Do you eat to live, or live to eat? Either way, one thing is clear — food is life. Whether you only eat just enough to keep yourself alive and healthy, or you indulge and enjoy every kind of food there is, everyone needs food for survival.
Every country in the world has distinct cuisines that are unique to the region. These differences occur due to the natural flora and fauna that thrive in each country, and the cultures of each nation largely influence their cuisines too. When people choose to travel across the globe, many of them take it as an opportunity to taste the different flavours of the world. There are even organized tours that are specifically aimed at educating and exposing people to many different cuisines worldwide.
With the increasing focus on having a balanced diet and keeping trim and fit these days, it raises an interesting question — which countries in the world have the healthiest cuisines, and which are the unhealthy ones?
The Lancet Global Health journal released the results of a survey that looked at the diets of about 4.5 billion people from 187 different countries, and the general consensus was that the worldwide consumption of healthy foods had increased within the last two decades. However, there was also a large increase in the consumption of unhealthy processed foods, like canned meats and artificially sweetened beverages.
The results show a surprising trend — people from lower-income countries and Mediterranean nations were shown to have overall healthier diets than people in high-income countries. Moreover, the wealthiest regions in high-income countries were shown to have unhealthiest diets among all. This might be due to the easy accessibility these countries have to processed and fast food, which is convenient but can be very unhealthy.
Best Of The Best
These countries have some of the healthiest foods in the world. The various dishes that they offer tend to be more whole foods, fresh ingredients, and provide many nutrients and vitamins that are essential to good health.
Chad, Mali, Sierra Leone (West Africa)
African countries are among the healthiest when it comes to cuisine and diet, especially in West Africa. Much of the food is fresh and free of any preservatives. Processed food is almost unheard of in this region, so many of the dishes they have do not contain any saturated fats or excess sodium. Whole grains like millet and sorghum are staples here — these provide plenty of fibre to the body, which promotes gut and digestive health. Fibre is also prevalent in the many fresh vegetables and fruits included in almost every dish, like okra, guava, and mangoes. All livestock are grown naturally, so the meat is almost organically grown. A national dish of the region is boule, which is a porridge made using grains like maize and sorghum.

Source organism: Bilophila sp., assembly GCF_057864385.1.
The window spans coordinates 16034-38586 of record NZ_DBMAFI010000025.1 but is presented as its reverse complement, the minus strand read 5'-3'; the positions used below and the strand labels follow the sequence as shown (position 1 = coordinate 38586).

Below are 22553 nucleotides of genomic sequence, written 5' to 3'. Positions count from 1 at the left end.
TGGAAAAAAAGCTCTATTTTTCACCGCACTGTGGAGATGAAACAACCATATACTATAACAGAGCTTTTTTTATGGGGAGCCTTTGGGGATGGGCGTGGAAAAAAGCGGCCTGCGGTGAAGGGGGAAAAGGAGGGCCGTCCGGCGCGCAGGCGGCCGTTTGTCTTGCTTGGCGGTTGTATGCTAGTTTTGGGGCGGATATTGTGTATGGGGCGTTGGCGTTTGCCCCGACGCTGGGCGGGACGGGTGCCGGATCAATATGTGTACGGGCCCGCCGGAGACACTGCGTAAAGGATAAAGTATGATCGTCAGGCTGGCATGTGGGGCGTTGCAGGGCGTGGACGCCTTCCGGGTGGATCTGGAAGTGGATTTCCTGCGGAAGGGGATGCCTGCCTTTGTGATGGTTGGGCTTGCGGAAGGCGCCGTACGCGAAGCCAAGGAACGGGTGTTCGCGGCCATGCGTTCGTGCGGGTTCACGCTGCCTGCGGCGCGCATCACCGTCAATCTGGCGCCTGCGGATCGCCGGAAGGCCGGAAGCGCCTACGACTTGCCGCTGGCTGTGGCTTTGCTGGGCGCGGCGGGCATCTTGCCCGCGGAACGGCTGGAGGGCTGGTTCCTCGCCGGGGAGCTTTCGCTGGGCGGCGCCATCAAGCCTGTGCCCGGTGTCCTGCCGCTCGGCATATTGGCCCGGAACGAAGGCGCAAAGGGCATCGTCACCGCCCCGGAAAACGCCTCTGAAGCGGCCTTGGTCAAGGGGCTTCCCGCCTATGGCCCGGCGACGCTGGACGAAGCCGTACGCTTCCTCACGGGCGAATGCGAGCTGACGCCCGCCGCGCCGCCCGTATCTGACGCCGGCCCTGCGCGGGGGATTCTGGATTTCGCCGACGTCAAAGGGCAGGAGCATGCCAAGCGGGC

Mediterranean (Greece, Israel)
The Mediterranean diet is well-known for being one of the world’s healthiest diets, so it’s only natural the countries bordering the Mediterranean Sea would have some of the world’s healthiest cuisines. Most of these include fresh fruits and vegetables, whole grain cereals, nuts, fish and dairy products, and lots of heart-healthy olive oil. Greeks love their salads and yoghurts, both of which are key to promoting good digestive health. In Israel, legumes and eggplants are plentiful, and chickpeas are used to make falafel — spiced vegetarian balls that are fried in olive oil and eaten in a pita.
Japanese people are known to have one of the highest life expectancies in the world, and some studies have shown it could be due to their diet of fresh seafood, as well as an abundance of vegetables and fruits. In Okinawa, it’s not uncommon for people to live up to 100 years at all. A staple diet of yams, seaweed, mushrooms, and green tea provides plenty of healthy nutrients like iron, calcium, zinc, and plenty of natural antioxidants. All the tuna sashimi and more that many enjoy also give healthy omega-3 fatty acids.
A Grain Of Salt
This list of countries may show what the healthiest cuisines in the world are, but it is important to note that within each country’s unique cuisine, there are always both healthy and unhealthy options available. For example, the USA may be well-known for cheeseburgers and fast food, but immigrants from Europe brought over healthy dishes like the Greek salad, which has its own American version. Similarly, Japan may be known for fresh seafood, but they also have unhealthy dishes like the tonkatsu, a deep-fried pork cutlet with lots of sodium and oil.
The point is to not write off any single country just for having the best or worst foods for your health. Give them a chance, be open-minded, and try everything. Besides, it’s still acceptable to eat unhealthy food, but always remember that moderation is key.